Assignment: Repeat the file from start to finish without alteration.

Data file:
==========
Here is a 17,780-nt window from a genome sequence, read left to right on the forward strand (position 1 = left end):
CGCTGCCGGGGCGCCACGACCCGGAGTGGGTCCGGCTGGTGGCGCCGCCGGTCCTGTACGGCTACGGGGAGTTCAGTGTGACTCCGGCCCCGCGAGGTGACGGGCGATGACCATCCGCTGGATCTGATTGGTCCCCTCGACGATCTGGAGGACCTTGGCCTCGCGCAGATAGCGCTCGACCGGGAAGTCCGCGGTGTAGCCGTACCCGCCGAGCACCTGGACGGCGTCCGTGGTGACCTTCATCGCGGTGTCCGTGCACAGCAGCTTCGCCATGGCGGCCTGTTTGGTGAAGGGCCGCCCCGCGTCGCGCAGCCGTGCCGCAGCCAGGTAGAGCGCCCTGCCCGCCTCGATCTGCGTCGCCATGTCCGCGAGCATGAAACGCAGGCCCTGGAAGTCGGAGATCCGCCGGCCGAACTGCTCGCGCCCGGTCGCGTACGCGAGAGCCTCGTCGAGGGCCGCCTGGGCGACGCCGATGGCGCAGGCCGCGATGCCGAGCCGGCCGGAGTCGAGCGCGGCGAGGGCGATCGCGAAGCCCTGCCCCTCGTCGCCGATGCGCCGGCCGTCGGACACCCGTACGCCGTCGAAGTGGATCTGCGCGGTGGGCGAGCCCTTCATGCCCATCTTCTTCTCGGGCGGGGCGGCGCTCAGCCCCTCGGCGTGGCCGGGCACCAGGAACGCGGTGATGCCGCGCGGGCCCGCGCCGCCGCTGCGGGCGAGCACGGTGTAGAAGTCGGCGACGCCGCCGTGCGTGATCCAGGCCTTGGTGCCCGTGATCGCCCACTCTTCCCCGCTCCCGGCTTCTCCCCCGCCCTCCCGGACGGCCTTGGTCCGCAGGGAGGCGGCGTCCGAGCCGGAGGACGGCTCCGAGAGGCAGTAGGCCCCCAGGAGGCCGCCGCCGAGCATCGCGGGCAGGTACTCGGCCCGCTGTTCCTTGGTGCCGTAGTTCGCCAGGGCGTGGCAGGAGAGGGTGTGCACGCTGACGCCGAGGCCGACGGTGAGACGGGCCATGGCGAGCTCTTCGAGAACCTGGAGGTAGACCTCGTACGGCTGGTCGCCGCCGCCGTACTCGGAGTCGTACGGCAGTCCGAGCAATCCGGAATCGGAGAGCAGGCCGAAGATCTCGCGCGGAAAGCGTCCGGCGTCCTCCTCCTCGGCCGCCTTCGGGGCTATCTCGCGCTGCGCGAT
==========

Here is a 17,780-nt window from a genome sequence, read left to right on the forward strand (position 1 = left end):
CGCTGCCGGGGCGCCACGACCCGGAGTGGGTCCGGCTGGTGGCGCCGCCGGTCCTGTACGGCTACGGGGAGTTCAGTGTGACTCCGGCCCCGCGAGGTGACGGGCGATGACCATCCGCTGGATCTGATTGGTCCCCTCGACGATCTGGAGGACCTTGGCCTCGCGCAGATAGCGCTCGACCGGGAAGTCCGCGGTGTAGCCGTACCCGCCGAGCACCTGGACGGCGTCCGTGGTGACCTTCATCGCGGTGTCCGTGCACAGCAGCTTCGCCATGGCGGCCTGTTTGGTGAAGGGCCGCCCCGCGTCGCGCAGCCGTGCCGCAGCCAGGTAGAGCGCCCTGCCCGCCTCGATCTGCGTCGCCATGTCCGCGAGCATGAAACGCAGGCCCTGGAAGTCGGAGATCCGCCGGCCGAACTGCTCGCGCCCGGTCGCGTACGCGAGAGCCTCGTCGAGGGCCGCCTGGGCGACGCCGATGGCGCAGGCCGCGATGCCGAGCCGGCCGGAGTCGAGCGCGGCGAGGGCGATCGCGAAGCCCTGCCCCTCGTCGCCGATGCGCCGGCCGTCGGACACCCGTACGCCGTCGAAGTGGATCTGCGCGGTGGGCGAGCCCTTCATGCCCATCTTCTTCTCGGGCGGGGCGGCGCTCAGCCCCTCGGCGTGGCCGGGCACCAGGAACGCGGTGATGCCGCGCGGGCCCGCGCCGCCGCTGCGGGCGAGCACGGTGTAGAAGTCGGCGACGCCGCCGTGCGTGATCCAGGCCTTGGTGCCCGTGATCGCCCACTCTTCCCCGCTCCCGGCTTCTCCCCCGCCCTCCCGGACGGCCTTGGTCCGCAGGGAGGCGGCGTCCGAGCCGGAGGACGGCTCCGAGAGGCAGTAGGCCCCCAGGAGGCCGCCGCCGAGCATCGCGGGCAGGTACTCGGCCCGCTGTTCCTTGGTGCCGTAGTTCGCCAGGGCGTGGCAGGAGAGGGTGTGCACGCTGACGCCGAGGCCGACGGTGAGACGGGCCATGGCGAGCTCTTCGAGAACCTGGAGGTAGACCTCGTACGGCTGGTCGCCGCCGCCGTACTCGGAGTCGTACGGCAGTCCGAGCAATCCGGAATCGGAGAGCAGGCCGAAGATCTCGCGCGGAAAGCGTCCGGCGTCCTCCTCCTCGGCCGCCTTCGGGGCTATCTCGCGCTGCGCGAT